The Get Up Kids – On a Wire

The Get Up Kids
On a Wire

I will be the first to admit that when I saw The Get Up Kids a few months ago and heard them crank out new song after new song, I was unimpressed. Actually, disappointed is a more appropriate word. Still, I tried to forget that while putting On a Wire into my stereo for the first time, and it worked.
Right from the start, it is obvious that this is a different band. There is temptation here to make some joke about how much more mature this album is than the band’s previous work, and whether or not they can call themselves The Get Up Kids anymore, but I’ll leave that for some other zine. “Overdue” is a dark and folky opener that makes you wonder if the wrong disc somehow got put in the case, but frontman Matt Pryor’s unmistakable vocals and tragic lyrics (“You’re a few years overdue / I spent them waiting here for you”) make you realize this is indeed the right album. “Stay Gone” is a little more upbeat, being one of the songs that closest resembles anything from Something to Write Home About, but with an irrefutable back porch twang to it, making it and countless other songs on the album sound more like Pryor’s solo work with The New Amsterdams than any previous Get Up Kids work.
“Let the Reigns Go Loose” shows off the talent of famed REM producer Scott Litt as it is crafted into a lush pop song suitable for adult contemporary radio. The jangly and throbbing “Fall from Grace” is one of the best songs offered, followed by the gritty “Grunge Pig,” which sounds as though it came straight from the garage, received a good coat of polish, and sent out the door. “High as the Moon” is a cutesy and bouncy little Beatle-esque tune, which shows off the new strategy of pushing James Dewees’ keyboards higher into the mix than ever before, often playing out an entire melody rather than just punching out a few notes here and there. “All that I Know” is a similarly chipper tune, with guitarist Jim Suptic taking over on lead vocals this time.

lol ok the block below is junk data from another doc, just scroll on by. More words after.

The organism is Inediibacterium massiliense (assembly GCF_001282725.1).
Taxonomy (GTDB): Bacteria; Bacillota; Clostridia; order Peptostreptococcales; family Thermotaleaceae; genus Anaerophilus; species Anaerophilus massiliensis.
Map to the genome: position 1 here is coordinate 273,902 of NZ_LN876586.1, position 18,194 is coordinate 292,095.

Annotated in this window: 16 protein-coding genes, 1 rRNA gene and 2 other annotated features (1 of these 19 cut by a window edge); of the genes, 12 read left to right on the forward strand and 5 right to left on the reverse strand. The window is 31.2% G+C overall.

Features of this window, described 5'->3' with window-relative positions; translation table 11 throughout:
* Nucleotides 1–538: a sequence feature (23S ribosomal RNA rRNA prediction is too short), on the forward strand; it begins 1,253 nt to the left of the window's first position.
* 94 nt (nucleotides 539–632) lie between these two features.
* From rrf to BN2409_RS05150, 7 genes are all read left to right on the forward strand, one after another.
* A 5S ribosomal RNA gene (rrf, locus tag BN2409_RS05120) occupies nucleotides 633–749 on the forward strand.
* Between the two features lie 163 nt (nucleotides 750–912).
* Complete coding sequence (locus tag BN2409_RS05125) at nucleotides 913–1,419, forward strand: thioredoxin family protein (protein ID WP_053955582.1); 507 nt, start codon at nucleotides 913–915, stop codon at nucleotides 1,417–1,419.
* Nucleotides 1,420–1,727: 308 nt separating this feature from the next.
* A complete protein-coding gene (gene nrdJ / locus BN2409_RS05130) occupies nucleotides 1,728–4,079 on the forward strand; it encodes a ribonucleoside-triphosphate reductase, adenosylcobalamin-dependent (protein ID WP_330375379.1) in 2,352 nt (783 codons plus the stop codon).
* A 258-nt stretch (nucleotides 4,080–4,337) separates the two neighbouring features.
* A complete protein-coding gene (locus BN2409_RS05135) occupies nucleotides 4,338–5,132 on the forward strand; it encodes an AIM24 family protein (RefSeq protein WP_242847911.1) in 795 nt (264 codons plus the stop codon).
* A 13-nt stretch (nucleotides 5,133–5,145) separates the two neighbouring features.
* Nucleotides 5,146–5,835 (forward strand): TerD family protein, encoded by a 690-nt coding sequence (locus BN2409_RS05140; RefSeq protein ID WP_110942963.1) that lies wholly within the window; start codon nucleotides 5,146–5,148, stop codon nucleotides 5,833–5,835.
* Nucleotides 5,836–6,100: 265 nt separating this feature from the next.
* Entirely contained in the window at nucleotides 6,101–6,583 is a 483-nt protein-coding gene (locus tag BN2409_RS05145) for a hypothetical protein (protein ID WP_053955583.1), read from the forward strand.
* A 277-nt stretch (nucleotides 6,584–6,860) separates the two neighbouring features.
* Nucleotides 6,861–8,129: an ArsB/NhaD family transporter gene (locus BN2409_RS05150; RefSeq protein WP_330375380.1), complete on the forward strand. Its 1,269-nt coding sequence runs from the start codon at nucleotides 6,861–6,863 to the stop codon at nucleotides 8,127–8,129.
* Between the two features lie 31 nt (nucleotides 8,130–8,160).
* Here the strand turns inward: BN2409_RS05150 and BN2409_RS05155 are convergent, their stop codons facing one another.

The sly and seductive title track builds around a throbbing bassline and Pryor’s scratchy vocals to create something perfect for late-night lounging, while “Wish You Were Here” is a pretty straightforward Midwestern rock love song. The nifty and lo-fi “Campfire Kansas” sounds like a demo, as if the band is trying to show it can craft a clever song whether in an expensive studio or sitting around a campfire. “The Worst Idea” competes with “Fall From Grace” for the title of best track here, showing off the band’s newfound sophistication in proper fashion, and closing things out is “Hannah Hold On,” another love song that wavers on the edge of sappiness.
Like The Promise Ring’s Wood/Water, On a Wire marks the completion of a band’s transition out of emo and into plain old pop. Sure, things like the punchy keyboards, dueling vocals, and overall aggression are gone and will be missed, but a band can’t keep writing the same songs over and over. The new textures here show The Get Up Kids have put some serious effort into their songwriting skills, and it seems to have paid off. From bouncy 60s pop to dirty 70s rock, there are influences and layers here that the younger indie rock kids won’t recognize, and so they’ll quickly dismiss the album altogether, with many of them blaming Vagrant, citing evidence like Saves the Day as proof that the label poisons its bands. But this is not a band trying to be something it is not; rather, it’s a band that has done some serious growing up since it started out with Four Minute Mile. And so what if some of the songs make you want to grab an acoustic guitar, build a campfire, and sing “Kumbaya?”